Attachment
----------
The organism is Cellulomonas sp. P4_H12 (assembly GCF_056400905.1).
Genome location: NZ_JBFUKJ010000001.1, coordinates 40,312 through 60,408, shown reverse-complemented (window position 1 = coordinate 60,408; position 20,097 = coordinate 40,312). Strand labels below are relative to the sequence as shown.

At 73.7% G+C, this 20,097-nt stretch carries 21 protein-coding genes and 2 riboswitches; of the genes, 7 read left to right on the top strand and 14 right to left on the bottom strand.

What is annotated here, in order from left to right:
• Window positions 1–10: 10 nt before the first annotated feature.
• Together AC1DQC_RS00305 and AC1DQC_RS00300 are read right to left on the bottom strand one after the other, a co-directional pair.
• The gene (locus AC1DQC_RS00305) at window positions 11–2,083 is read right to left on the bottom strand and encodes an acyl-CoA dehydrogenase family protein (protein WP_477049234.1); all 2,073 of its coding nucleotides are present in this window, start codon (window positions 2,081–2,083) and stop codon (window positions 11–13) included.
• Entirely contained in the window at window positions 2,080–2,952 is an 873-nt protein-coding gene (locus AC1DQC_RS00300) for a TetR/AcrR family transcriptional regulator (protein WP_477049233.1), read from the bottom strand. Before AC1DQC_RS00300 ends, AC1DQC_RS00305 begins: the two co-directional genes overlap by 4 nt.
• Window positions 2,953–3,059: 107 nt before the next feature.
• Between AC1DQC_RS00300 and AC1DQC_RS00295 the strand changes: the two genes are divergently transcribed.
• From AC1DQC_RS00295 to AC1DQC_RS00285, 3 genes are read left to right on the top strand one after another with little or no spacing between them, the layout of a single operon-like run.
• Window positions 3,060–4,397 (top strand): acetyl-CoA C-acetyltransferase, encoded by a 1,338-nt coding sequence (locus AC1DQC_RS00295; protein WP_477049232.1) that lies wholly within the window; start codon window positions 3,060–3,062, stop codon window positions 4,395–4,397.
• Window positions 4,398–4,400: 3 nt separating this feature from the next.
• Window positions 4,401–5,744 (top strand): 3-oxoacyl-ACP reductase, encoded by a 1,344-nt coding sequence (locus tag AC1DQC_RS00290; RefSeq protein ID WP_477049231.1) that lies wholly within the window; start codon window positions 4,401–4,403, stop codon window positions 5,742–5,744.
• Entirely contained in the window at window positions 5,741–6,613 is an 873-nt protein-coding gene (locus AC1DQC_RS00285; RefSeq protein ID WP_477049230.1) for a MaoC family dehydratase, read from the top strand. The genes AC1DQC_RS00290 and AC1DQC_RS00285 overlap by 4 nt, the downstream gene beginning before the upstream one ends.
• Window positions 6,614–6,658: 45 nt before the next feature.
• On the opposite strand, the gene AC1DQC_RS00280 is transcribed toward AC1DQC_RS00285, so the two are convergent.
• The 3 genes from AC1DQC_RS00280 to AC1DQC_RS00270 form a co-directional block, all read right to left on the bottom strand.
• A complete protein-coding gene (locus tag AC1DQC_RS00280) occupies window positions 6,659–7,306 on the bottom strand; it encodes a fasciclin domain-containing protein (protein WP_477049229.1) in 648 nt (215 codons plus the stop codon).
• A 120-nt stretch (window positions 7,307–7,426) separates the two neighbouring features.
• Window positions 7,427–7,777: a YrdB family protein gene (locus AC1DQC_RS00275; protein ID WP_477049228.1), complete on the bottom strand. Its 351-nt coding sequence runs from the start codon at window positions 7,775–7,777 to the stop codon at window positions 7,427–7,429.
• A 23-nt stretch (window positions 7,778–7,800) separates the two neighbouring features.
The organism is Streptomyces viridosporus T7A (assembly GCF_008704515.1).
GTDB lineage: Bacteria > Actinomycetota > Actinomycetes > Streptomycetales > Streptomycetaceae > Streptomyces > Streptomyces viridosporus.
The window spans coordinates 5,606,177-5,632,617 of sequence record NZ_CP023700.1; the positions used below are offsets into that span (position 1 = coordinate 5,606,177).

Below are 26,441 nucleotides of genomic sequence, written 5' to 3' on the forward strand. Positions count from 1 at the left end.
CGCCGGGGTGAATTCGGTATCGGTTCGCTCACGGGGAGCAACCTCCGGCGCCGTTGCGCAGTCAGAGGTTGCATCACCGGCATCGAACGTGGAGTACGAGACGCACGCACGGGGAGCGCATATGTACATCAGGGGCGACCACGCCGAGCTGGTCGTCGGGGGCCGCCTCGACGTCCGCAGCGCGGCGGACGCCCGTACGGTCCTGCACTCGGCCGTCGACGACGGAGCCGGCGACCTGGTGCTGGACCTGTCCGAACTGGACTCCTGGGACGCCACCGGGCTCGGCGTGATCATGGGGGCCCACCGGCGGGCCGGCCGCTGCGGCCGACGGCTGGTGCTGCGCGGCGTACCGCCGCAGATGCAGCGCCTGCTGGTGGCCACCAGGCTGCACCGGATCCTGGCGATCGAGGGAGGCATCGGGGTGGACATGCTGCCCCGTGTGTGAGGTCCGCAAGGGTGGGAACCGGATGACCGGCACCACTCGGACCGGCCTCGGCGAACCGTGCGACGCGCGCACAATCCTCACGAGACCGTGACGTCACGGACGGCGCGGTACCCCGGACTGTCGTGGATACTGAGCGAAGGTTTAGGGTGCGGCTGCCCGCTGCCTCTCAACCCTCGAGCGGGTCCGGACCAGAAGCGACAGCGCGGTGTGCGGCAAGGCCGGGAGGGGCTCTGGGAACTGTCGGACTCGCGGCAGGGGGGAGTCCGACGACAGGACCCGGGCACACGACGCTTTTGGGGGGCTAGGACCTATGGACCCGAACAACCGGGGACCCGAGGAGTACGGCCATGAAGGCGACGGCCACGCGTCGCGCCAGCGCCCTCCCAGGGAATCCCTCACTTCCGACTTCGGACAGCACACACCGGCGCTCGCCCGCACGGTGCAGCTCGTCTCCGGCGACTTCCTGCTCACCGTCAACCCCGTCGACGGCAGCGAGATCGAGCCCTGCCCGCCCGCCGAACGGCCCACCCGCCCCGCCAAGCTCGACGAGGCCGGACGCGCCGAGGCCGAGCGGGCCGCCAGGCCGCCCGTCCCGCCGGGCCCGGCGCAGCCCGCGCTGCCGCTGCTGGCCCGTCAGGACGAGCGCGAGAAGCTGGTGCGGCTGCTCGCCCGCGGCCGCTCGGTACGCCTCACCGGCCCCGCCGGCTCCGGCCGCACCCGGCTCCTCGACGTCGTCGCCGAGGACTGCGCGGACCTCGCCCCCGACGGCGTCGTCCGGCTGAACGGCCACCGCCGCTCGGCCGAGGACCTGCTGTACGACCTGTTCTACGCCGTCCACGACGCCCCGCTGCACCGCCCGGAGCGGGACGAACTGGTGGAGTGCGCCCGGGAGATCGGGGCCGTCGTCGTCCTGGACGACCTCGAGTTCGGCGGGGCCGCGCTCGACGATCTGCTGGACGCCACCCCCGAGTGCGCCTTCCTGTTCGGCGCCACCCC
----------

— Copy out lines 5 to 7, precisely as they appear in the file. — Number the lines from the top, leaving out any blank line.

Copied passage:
• Window positions 1–10: 10 nt before the first annotated feature.
• Together AC1DQC_RS00305 and AC1DQC_RS00300 are read right to left on the bottom strand one after the other, a co-directional pair.
• The gene (locus AC1DQC_RS00305) at window positions 11–2,083 is read right to left on the bottom strand and encodes an acyl-CoA dehydrogenase family protein (protein WP_477049234.1); all 2,073 of its coding nucleotides are present in this window, start codon (window positions 2,081–2,083) and stop codon (window positions 11–13) included.